service broker don't provide the api mechanisms necessary for us to make
the broker stateless. So we almost always end up storing some information
mapping CF details with service provider details in a db for the broker.

None of our services today support asynchronous operations but we know
we're going to eventually need to do so as we integrate with services that
take longer to provision and/or bind than we like. We've simply gotten
lucky to this point. Our rule of thumb is if it takes longer than 2
minutes we need to make it async. We haven't hit that yet with any of our
services.

Does that help answer your question?

Mike

On Thu, Oct 19, 2017 at 6:58 AM, Matt McNeeney <mmcneeney(a)pivotal.io> wrote:

Hi all,

Members of the Open Service Broker API
<https://www.openservicebrokerapi.org/> group are currently asking about *how
stateless service brokers really are*. There are features in the spec (
asynchronous
<https://github.com/openservicebrokerapi/servicebroker/blob/v2.13/spec.md#asynchronous-operations> instance
provisioning) and features that we want to get into the spec (allowing
platforms to GET
<https://github.com/openservicebrokerapi/servicebroker/pull/333> instances
and bindings) that we believe require some degree of statefulness, and so
we want to understand this space better before making these changes.

I'm keen to understand from Service Broker authors whether or not the
service brokers you have created keep any state (either on their own or by
relying on other platform components), and if not, whether or not you
currently support or plan to support asynchronous operations (provisioning
and binding)?

Many thanks,
Matt
*CF Services API PM*



Re: How stateless are service brokers?

Dr Nic Williams <drnicwilliams@...>
 

Two stateless brokers I can think of are:
* cf-containers-broker - all its state is moved into Docker container metadata (broker API guids become Docker container names; parameters become env vars for containers)
* cf-subway - it allocates incoming requests to a random backend; one day it might have an in memory cache of what it remembers about its backend service broker APIs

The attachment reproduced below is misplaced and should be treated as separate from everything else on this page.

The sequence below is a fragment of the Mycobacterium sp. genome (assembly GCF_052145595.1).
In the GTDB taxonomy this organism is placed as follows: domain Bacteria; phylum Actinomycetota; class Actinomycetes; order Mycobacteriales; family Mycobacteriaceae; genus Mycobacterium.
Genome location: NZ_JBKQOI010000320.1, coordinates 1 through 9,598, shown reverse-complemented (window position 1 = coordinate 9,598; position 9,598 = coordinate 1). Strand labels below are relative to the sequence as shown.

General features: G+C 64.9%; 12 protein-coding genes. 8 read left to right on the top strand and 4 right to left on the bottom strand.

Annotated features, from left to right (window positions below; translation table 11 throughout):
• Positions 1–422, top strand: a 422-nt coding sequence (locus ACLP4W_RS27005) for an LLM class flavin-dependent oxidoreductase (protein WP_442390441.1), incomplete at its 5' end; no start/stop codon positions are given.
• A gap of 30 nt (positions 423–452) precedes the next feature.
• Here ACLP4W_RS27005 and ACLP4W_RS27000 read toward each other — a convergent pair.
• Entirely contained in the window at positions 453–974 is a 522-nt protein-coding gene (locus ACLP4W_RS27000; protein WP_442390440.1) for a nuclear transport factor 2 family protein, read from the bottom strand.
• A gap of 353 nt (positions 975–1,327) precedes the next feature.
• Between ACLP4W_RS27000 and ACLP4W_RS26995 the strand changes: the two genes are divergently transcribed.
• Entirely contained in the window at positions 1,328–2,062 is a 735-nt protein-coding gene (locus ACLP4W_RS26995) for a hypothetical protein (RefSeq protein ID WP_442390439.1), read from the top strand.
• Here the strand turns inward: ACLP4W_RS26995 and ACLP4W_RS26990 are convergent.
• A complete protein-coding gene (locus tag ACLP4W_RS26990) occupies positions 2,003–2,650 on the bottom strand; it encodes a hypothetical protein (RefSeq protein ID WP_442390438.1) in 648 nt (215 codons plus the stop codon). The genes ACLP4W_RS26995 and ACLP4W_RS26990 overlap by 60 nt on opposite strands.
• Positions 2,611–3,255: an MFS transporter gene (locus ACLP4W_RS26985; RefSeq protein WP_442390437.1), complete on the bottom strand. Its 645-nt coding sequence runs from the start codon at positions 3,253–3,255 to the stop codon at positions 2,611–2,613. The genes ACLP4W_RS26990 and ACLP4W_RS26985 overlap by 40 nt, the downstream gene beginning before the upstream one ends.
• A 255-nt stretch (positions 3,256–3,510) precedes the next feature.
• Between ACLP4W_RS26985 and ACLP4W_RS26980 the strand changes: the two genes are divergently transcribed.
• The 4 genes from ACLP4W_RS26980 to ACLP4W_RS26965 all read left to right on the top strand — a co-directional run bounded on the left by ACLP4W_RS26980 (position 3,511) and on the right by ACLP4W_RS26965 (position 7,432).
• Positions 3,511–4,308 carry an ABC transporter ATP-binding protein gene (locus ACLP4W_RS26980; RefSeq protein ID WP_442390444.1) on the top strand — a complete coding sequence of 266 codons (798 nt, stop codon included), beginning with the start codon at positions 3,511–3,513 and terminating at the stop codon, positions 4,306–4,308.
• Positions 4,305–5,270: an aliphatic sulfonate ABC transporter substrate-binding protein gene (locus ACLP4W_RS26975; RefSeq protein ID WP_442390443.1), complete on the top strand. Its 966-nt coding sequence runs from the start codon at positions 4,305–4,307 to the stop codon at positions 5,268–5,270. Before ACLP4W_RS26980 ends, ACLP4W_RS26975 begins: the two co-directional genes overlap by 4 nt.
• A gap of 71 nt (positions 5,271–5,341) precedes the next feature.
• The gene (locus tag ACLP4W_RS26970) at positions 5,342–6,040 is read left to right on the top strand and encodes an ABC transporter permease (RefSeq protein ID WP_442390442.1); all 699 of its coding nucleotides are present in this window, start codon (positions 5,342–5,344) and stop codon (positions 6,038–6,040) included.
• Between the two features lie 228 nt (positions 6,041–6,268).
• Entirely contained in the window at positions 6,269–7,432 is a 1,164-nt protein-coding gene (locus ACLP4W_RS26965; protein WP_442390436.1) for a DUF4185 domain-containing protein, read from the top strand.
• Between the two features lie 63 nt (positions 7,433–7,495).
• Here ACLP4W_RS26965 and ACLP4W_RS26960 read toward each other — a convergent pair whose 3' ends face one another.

The former could probably look up its state from Docker API. The latter could delegate its lack of local state to the backend APIs that would have the new stateful APIs (GET).

I would like to see the OSBAPI expanded to add GET commands.


________________________________
From: Matt McNeeney <mmcneeney(a)pivotal.io>
Sent: Thursday, October 19, 2017 10:58:31 PM
To: Discussions about Cloud Foundry projects and the system overall.
Subject: [cf-dev] How stateless are service brokers?

Hi all,

Members of the Open Service Broker API<https://www.openservicebrokerapi.org/> group are currently asking about how stateless service brokers really are. There are features in the spec (asynchronous<https://github.com/openservicebrokerapi/servicebroker/blob/v2.13/spec.md#asynchronous-operations> instance provisioning) and features that we want to get into the spec (allowing platforms to GET<https://github.com/openservicebrokerapi/servicebroker/pull/333> instances and bindings) that we believe require some degree of statefulness, and so we want to understand this space better before making these changes.

I'm keen to understand from Service Broker authors whether or not the service brokers you have created keep any state (either on their own or by relying on other platform components), and if not, whether or not you currently support or plan to support asynchronous operations (provisioning and binding)?

Many thanks,
Matt
CF Services API PM


Re: Droplet upload failing

Eric Malm <emalm@...>
 

Hi, Nitin,

The cell rep logs should be under /var/vcap/sys/log/rep/rep.stdout.log, or
possibly the related log-rotated files in that directory. From the
timestamp, it looks like that task ran at about 10:40 AM PDT today, so I
would expect the related logs still to be on that cell VM.

Also, the droplet upload goes through the cc-uploader component on the
cc_bridge VM, so it may be worthwhile to look at the logs for those
component instnaces as well. That component is stateless and resolved via
Consul DNS (cc-uploader.service.cf.internal) so the cell will communicate
with any one of them for the upload.

Best,
Eric

On Thu, Oct 19, 2017 at 10:48 AM, nitin padalia <padalia.nitin(a)gmail.com>
wrote:

Thanks! Eric,
I found out the cell guid for CF push event from auctioneer logs:
{"timestamp":"1508434820.493932724","source":"auctioneer","message":"
auctioneer.auction.task-added-to-cell","log_level":1,"data":
{"cell-guid":"21a6ce4c-09c1-1332-a83e-ab2ea4f4d6ea","
session":"1718","task-guid":"c1c5fbda-19a7-4da8-b710-16e1b4f1c4fb"}}
{"timestamp":"1508434820.493979216","source":"auctioneer","message":"
auctioneer.auction.scheduled","log_level":1,"data":{"failed-
lrp-start-auctions":0,"failed-task-auctions":0,"session":"
1718","successful-lrp-start-auctions":0,"successful-task-auctions":1}}

However when I checked the logs of rep in that cell
(21a6ce4c-09c1-1332-a83e-ab2ea4f4d6ea), I don't see any recent logs.
Stager logs in cc_bridge doen't point to anything except saying staging
error.